My son’s interest in toys has gone through many phases during his 18 months of life, but the current one has to be the most adorable.
Not too long ago, a friend of mine and my wife’s gave us some toys her daughter had grown out of now that she was starting kindergarten. Among the blocks and various toys that came from kids meals at fast food restaurants was a little plastic shopping cart.
It’s exactly the right size for my son and he pushes it all over the house on a near constant basis.
The boy has long loved picking up his toys and putting them in containers, but this one is on a whole other level. In addition to being able to put a bunch of his toys in one place, he’s able to easily transport them. And he uses that to move them to a new room and then dump them all over the floor.
When he gets tired of playing on the floor and decides he wants to climb up on the couch with his mother and I, he’ll even try to bring the shopping cart with him. We’ve both been hit in the head with that cart a few times as he lifts it up onto the couch.
In fact, he so enjoys pushing this little shopping cart around that he often wants to take it with him when we leave. When it’s in the morning and we’re headed to day care, I just convince him to leave it by the door so he can get it when he comes back. But when we’re going to the grocery store or something like that and he pushes it up to the door, I’m half tempted to bring it just to let him push it around the store.
That would definitely get him plenty of attention from the other shoppers, and he seems to feed on that kind of attention. He hasn’t ever pushed the miniature shopping carts around that some grocery stores have because he’s been happy to just ride in the cart, but I’m sure I’ll have to set him loose with his own small cart sometime soon.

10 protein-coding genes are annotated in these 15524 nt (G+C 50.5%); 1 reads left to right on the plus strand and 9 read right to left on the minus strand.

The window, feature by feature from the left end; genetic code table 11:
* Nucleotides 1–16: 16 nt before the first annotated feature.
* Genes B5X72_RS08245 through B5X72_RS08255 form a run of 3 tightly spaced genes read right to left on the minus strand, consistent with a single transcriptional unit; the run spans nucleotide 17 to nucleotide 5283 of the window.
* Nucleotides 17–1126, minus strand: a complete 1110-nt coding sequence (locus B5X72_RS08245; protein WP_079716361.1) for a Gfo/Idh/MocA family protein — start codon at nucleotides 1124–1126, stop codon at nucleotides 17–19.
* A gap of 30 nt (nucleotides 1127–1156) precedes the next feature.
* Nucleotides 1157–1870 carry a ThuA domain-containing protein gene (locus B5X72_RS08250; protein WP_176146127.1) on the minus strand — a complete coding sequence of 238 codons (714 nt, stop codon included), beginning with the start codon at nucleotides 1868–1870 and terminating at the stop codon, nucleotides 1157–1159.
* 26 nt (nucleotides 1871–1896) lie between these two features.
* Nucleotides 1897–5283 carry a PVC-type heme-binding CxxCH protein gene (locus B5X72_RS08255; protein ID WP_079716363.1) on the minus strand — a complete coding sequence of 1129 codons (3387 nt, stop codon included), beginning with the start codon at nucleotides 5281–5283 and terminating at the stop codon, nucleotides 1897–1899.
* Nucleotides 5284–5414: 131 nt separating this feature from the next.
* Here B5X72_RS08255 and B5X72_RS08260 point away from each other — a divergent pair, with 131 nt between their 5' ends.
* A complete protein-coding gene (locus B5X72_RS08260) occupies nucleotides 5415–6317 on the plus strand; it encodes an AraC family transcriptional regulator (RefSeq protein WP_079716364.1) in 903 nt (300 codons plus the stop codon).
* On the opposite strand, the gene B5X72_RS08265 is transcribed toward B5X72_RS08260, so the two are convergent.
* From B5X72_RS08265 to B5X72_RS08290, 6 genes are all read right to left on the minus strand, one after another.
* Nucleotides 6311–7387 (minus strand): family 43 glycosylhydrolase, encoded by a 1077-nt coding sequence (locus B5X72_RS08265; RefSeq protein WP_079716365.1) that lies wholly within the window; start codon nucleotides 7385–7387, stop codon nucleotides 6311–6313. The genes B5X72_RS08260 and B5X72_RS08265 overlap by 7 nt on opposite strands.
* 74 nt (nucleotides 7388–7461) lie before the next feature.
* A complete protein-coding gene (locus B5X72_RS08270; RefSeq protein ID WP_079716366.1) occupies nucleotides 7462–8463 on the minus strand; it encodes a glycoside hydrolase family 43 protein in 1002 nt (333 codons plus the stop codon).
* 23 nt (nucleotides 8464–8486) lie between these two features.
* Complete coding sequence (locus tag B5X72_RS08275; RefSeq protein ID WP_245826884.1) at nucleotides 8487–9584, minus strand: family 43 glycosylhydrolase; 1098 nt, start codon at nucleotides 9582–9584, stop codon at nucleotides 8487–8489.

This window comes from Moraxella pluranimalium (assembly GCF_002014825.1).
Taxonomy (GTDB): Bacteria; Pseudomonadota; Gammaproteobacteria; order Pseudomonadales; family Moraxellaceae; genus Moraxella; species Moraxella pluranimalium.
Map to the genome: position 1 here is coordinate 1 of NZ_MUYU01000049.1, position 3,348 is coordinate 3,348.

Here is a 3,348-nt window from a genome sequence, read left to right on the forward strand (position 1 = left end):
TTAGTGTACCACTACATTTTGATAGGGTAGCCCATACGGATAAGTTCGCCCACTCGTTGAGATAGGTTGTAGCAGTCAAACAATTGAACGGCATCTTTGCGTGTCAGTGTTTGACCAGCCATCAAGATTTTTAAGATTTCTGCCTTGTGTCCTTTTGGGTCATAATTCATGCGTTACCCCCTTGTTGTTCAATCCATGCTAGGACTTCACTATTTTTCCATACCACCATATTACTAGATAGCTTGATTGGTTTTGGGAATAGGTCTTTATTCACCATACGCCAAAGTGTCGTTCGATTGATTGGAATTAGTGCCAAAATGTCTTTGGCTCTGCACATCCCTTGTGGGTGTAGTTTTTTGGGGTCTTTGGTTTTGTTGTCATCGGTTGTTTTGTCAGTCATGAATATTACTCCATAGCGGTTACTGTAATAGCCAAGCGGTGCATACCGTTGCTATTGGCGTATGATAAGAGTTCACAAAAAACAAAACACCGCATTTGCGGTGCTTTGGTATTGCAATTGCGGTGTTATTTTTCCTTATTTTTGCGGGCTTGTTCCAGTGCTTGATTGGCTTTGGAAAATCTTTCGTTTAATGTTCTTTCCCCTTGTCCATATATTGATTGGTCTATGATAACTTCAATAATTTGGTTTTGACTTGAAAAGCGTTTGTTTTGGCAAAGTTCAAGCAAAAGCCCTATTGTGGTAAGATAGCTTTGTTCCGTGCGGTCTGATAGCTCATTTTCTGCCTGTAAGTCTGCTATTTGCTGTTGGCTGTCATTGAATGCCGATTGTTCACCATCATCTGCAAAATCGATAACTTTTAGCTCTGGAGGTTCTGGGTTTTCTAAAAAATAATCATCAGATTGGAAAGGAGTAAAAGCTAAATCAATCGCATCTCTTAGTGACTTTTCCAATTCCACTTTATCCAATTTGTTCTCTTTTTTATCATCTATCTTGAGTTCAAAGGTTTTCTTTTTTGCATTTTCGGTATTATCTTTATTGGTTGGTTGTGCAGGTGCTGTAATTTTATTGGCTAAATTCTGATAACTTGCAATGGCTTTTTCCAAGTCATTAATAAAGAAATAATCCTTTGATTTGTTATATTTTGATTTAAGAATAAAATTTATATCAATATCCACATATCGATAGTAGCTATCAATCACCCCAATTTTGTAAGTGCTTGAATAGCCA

While the boy has a multitude of toys he likes to put in his cart while we’re at home, lately he’s been favoring the hard plastic interconnectable building blocks — not Legos, but the bigger version made for smaller hands. I assumed he liked the sound they made when he dumped them all out on the tile floor, but the other day I watched him putting them together to create different shapes.
He was pushing them together and moving blocks from one spot to another with great dexterity and I was blown away. It was no big deal for him, but I was amazed to see this little guy we’ve been watching over the past 18 months doing something so developmentally advanced, at least in my eyes.
He’s the right age to understand how to play with these blocks, but it was just a year ago that his only interest in the big rubber infant blocks we bought him was knocking over any combination I built. Now I’ve seen him make all kind of different shapes and structures.
Of course, as he’s still an infant, he’s not the best at cleaning up after himself, so there have already been several instances where I’ve stepped on a stray block with my bare feet.
And those things hurt way worse than getting hit in the head with a plastic shopping cart.
William C. Wadsack is the managing editor of the Herald Democrat and a first-time father. He never realized just how expensive children could be until the birth of his son. Email him at email@example.com. Follow him on Twitter @WCWadsackHD.